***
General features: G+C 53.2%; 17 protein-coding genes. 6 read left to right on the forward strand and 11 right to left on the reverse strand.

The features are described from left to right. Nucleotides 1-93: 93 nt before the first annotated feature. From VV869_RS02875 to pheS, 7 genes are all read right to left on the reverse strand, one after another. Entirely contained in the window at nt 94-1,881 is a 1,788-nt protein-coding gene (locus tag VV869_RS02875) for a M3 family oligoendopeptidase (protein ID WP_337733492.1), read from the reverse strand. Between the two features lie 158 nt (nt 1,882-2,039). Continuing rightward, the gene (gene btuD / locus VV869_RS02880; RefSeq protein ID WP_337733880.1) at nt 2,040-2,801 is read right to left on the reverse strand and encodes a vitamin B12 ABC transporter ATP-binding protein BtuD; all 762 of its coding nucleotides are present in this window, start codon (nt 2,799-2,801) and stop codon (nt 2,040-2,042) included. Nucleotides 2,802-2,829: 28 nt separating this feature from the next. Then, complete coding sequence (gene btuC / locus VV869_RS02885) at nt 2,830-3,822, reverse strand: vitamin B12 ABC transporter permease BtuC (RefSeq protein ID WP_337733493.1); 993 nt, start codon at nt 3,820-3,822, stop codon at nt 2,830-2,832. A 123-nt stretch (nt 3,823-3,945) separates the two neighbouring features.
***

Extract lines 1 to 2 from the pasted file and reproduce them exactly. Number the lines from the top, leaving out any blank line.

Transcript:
General features: G+C 53.2%; 17 protein-coding genes. 6 read left to right on the forward strand and 11 right to left on the reverse strand.

The features are described from left to right. Nucleotides 1-93: 93 nt before the first annotated feature. From VV869_RS02875 to pheS, 7 genes are all read right to left on the reverse strand, one after another. Entirely contained in the window at nt 94-1,881 is a 1,788-nt protein-coding gene (locus tag VV869_RS02875) for a M3 family oligoendopeptidase (protein ID WP_337733492.1), read from the reverse strand. Between the two features lie 158 nt (nt 1,882-2,039). Continuing rightward, the gene (gene btuD / locus VV869_RS02880; RefSeq protein ID WP_337733880.1) at nt 2,040-2,801 is read right to left on the reverse strand and encodes a vitamin B12 ABC transporter ATP-binding protein BtuD; all 762 of its coding nucleotides are present in this window, start codon (nt 2,799-2,801) and stop codon (nt 2,040-2,042) included. Nucleotides 2,802-2,829: 28 nt separating this feature from the next. Then, complete coding sequence (gene btuC / locus VV869_RS02885) at nt 2,830-3,822, reverse strand: vitamin B12 ABC transporter permease BtuC (RefSeq protein ID WP_337733493.1); 993 nt, start codon at nt 3,820-3,822, stop codon at nt 2,830-2,832. A 123-nt stretch (nt 3,823-3,945) separates the two neighbouring features.